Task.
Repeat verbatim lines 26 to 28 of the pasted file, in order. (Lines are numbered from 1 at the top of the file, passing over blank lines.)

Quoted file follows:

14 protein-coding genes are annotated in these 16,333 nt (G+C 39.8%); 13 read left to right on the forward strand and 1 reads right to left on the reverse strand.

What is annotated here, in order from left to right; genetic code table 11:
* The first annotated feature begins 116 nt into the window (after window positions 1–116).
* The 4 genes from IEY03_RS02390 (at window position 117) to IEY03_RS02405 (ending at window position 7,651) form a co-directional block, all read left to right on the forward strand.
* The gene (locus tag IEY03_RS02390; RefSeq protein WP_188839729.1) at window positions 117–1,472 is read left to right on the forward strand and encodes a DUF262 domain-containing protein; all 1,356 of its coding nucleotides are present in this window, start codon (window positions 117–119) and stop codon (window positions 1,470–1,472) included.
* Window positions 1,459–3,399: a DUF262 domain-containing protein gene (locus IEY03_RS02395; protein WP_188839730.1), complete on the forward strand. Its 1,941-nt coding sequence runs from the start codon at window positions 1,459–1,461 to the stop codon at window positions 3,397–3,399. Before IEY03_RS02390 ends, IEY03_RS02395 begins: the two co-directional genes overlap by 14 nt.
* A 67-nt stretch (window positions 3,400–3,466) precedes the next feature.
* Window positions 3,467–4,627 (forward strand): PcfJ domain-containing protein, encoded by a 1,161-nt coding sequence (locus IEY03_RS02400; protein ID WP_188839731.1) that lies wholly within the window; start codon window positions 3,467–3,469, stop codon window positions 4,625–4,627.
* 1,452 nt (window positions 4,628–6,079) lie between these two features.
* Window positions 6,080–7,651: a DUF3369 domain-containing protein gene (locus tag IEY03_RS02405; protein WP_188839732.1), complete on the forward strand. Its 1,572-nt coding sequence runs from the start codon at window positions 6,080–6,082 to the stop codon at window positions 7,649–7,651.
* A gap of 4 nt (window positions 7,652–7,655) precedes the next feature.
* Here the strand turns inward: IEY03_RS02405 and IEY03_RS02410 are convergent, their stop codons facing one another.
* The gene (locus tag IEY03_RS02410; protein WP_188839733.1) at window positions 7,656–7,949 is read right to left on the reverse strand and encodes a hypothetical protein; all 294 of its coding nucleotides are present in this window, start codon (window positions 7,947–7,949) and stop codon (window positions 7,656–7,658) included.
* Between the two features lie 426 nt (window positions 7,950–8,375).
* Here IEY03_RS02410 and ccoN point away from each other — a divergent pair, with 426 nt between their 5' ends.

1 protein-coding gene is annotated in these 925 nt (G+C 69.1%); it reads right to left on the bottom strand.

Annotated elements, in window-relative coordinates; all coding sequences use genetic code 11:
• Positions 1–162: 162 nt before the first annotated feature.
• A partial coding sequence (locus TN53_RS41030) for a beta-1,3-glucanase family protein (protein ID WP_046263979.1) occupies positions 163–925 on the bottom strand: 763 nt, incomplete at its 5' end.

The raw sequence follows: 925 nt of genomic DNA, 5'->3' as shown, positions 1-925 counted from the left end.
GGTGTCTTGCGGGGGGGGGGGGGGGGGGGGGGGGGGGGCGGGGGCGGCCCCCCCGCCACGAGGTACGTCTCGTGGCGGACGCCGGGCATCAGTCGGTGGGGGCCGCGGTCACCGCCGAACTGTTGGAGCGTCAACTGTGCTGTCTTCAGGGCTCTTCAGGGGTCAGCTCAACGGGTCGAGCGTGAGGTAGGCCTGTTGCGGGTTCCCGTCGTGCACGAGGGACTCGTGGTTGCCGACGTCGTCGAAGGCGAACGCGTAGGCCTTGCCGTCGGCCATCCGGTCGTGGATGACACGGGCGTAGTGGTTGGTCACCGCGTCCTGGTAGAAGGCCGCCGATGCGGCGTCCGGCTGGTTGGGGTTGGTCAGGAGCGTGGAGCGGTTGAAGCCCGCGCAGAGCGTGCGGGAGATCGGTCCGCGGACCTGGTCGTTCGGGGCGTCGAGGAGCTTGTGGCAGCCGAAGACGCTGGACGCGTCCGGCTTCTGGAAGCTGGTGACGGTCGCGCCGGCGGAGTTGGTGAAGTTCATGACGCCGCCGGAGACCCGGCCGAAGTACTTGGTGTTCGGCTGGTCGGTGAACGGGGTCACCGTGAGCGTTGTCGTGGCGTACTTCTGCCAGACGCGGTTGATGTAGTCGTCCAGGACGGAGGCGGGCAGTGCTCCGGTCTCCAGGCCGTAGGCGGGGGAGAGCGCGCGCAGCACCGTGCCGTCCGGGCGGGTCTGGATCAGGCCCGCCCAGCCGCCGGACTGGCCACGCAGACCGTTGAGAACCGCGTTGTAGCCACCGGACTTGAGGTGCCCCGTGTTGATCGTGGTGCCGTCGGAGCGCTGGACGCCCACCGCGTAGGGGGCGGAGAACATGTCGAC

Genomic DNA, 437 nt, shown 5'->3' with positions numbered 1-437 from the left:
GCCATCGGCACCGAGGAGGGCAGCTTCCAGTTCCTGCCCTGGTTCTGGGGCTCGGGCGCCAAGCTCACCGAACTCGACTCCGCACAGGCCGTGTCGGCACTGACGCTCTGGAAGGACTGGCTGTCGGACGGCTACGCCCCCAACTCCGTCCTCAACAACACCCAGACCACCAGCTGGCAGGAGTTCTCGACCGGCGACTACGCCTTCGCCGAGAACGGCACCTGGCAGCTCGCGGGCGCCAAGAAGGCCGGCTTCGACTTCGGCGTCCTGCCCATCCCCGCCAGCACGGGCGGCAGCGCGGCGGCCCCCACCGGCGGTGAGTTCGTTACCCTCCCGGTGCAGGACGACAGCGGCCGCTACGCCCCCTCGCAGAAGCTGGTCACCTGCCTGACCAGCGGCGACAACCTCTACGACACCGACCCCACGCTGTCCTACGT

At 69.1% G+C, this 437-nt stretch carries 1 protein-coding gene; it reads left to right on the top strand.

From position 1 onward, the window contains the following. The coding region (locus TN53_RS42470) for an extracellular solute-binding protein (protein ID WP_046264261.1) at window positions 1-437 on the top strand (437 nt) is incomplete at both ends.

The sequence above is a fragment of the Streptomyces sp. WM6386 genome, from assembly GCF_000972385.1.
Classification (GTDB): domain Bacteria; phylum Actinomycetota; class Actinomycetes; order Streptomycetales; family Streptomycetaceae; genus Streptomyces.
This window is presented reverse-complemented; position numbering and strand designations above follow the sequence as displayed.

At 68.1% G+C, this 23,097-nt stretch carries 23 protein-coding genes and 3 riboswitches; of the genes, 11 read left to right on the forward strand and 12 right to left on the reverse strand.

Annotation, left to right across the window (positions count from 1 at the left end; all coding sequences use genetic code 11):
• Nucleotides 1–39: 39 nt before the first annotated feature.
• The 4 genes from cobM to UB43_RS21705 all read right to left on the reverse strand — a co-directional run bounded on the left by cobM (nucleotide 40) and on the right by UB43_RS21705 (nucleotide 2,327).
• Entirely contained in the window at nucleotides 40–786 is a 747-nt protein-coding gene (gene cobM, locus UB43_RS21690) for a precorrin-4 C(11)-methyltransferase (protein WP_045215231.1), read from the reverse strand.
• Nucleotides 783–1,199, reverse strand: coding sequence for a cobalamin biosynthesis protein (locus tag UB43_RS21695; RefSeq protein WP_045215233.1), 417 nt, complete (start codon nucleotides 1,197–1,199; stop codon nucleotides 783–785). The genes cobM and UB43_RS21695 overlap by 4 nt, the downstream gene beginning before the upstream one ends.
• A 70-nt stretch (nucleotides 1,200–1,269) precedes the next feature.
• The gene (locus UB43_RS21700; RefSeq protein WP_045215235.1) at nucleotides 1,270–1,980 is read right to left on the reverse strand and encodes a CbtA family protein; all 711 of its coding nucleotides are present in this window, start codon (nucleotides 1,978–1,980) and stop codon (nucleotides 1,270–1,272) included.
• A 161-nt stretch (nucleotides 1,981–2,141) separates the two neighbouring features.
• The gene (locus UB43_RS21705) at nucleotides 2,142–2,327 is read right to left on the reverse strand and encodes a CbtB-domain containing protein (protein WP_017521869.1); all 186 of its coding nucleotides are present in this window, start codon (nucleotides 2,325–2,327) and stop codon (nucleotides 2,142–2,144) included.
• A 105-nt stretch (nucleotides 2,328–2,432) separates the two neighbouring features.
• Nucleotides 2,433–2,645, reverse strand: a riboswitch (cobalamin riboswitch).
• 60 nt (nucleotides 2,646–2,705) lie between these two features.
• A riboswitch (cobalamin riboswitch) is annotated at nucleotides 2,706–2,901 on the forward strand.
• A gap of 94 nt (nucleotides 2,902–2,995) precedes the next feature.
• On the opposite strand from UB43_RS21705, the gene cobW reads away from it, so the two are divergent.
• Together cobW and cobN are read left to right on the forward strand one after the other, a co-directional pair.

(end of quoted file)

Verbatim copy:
The sequence above is a fragment of the Streptomyces sp. WM6386 genome, from assembly GCF_000972385.1.
Classification (GTDB): domain Bacteria; phylum Actinomycetota; class Actinomycetes; order Streptomycetales; family Streptomycetaceae; genus Streptomyces.
This window is presented reverse-complemented; position numbering and strand designations above follow the sequence as displayed.